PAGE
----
Monday, February 10, 2014

RWA #1: Unit M Concepts 4-6: Conic Sections in real life.

Ellipses (Concept 5)

1. The mathematical definition of an ellipse, according to Mrs. Kirch is, "the set of all points such that the sum of the distance from two points in a constant."

2. Key features of an ellipse include the center, major and minor axis, two vertexes, two foci, two co-vertices, and the ellipse's eccentricity. 

This conic section algebraically looks like:  

See full image here 

The ellipse is cut by a slant through a cone, it cuts a shape of an elongated circle, an oval. Here are some photos and video for you reference. 

See first image here (graph)
See second image here (cone)


Graphically you can easily see if your ellipse will be skinny or fat visually. If it is skinny, you will know your major axis will be x = and if it is fat, you will know your major axis will be y =. You can determine your center by finding the point at which the major and minor axis intersect and it will be defined as (h,k). H always goes with x and k always goes with y. The vertices, co-vertices, and foci will be easy to identify on a graph. Remember that the vertices, foci, and major axis will all have a certain number in common.


You can find multiple key features from the standard form of the equation alone. The center will always be (h,k) and h will always be with x and k will always be with y. 


 The bigger denominator will be a^2 and the smaller denomiator will be b^2. The bigger denominator will determine if your ellipse will be horizontal "fat" or vertical "skinny." You only need to see if the bigger denominator is under the x^2 term, then it will be horizontal. If it is under the y^2 term it is going to be vertical. A fun little trick to remember if it will be vertical is "(wh)Y you so skinny?The major axis is the factor in making the ellipse horizontal or fat since it is the longest diameter, the minor axis is the shortest by default. If the ellipse is horizontal the major axis will be y = and if it is vertical the major axis will be x = [another neat trick, "(wh)Y you so X-tra skinny?" since if it is vertical and skinny, the major axis will be x.] 


The vertices are expressed as 2 points that lie on the major axis.Co-vertices are the points at the end of the minor axis. The bigger denominator's (a) square root will determine how many units away from the center you will plot the vertices and the distance between the two vertices (the major axis, usually drawn with a solid line graphically) will equal 2a. Plot a units to the left and right of the center if x^2  has the bigger value under it. Plot  a units up or down from the center if y^2 has the bigger number under it. The smaller denominator's (b) square root will also determine how far away you will plot the co-vertices from the center and the distance between the two co-vertices (the minor axis, which is perpendicular to the major axis graphically. Also typically drawn dotted) will equal 2b. Plot the co-vertices b units up and down from the center if x^2 has the bigger value under it or left and right from the center if the y^2 value has the bigger number under it.  The foci can be found with the equation: a^2 - b^2 = c^2. C (foci) is also associated with the major axis and vertices, and will have some of the same coordinates in common. The closer the foci is to the center, the more circular the ellipse will be. The farther away the foci is from the center , the more it deviates from a circle, meaning its more stretched out. Now that we have "c" we can find the ellipse's eccentricity with the equation "c/a" and an ellipses's eccentricity is 0 < e < 1. The closer an the eccentricity is to 1, the skinnier the ellipse will be, the farther it is from 1 (closer to 0) the fatter the ellipse will be.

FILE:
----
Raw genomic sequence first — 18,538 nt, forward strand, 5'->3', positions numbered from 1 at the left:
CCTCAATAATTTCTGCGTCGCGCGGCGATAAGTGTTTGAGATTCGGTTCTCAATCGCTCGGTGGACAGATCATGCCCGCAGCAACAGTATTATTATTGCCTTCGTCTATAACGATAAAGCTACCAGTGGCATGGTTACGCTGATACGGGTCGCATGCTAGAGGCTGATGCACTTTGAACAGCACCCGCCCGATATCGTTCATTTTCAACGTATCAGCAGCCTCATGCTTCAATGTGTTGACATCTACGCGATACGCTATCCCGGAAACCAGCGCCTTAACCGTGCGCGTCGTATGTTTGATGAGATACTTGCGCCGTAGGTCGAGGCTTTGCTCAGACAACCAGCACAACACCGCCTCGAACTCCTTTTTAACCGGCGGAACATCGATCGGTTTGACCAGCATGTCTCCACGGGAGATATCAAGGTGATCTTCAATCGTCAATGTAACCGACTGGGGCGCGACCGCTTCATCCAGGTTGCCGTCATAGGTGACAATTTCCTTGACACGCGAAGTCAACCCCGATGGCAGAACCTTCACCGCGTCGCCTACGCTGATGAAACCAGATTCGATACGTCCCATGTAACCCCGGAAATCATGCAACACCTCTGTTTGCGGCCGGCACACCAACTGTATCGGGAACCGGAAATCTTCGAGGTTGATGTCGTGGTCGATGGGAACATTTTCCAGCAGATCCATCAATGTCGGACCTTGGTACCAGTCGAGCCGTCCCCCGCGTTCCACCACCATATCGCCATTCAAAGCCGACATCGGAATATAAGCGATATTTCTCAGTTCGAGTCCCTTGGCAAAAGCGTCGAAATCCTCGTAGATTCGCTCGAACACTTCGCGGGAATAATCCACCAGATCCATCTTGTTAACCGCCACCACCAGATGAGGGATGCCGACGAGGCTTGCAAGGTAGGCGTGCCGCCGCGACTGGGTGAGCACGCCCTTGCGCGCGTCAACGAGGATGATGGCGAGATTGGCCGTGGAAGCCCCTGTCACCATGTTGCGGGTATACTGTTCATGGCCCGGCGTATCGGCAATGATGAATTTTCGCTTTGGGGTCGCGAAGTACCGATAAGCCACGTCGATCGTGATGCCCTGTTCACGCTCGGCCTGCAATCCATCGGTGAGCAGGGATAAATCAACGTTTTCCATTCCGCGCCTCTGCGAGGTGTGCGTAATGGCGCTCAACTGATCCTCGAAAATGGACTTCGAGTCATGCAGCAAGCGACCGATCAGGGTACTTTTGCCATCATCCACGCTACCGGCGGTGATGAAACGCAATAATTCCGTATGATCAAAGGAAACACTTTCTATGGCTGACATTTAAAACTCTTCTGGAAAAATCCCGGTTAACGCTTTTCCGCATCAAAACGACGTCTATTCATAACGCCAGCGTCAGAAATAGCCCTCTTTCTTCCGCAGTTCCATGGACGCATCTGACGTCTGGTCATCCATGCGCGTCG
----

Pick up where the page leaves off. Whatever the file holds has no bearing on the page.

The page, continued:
For more clarification please reference to this video giving you a quick introduction to ellipses. 

3. A real world application of an ellipse can be seen in architecture through "whispering galleries." One of the properties that an ellipse has is a reflective one. "If a tangent line were drawn at point P, the angles formed by that line and the lines PF and PF would be equal. Thus a light or sound wave emanating from one focus of an elliptic surface would be reflected to the other focus." ( //associated with the last image. A most famous example of such is in St. Paul's Cathedral in London. 

 Based on these two images, we can see that at the foci of the ellipse, sound is reflected from one focus to another through a direct line (the major axis.) But an essential key to all of this is the shape of course. The ellipse's curves are able to reflect soundwaves that hit it and bounces it off the walls, focusing them to several locations in the room. However if you were to stand at the very endpoints of the ellipse, the range of the soundwaves would not be as far or wide and would not reflect as well as the foci. And should you stand at the co-vertices, the results would be less desirable since the co-vertices fall on the minor axis and would not provide a sufficient range for the soundwaves to reflect off of. So if you are an eavesdropper and you're standing in the right place, you can hear a slightly audible conversation happening maybe 30-40 feet away.

4. Works Cited

1 comment:

  1. Awesome post. Keep doing what you do. Enjoy Maths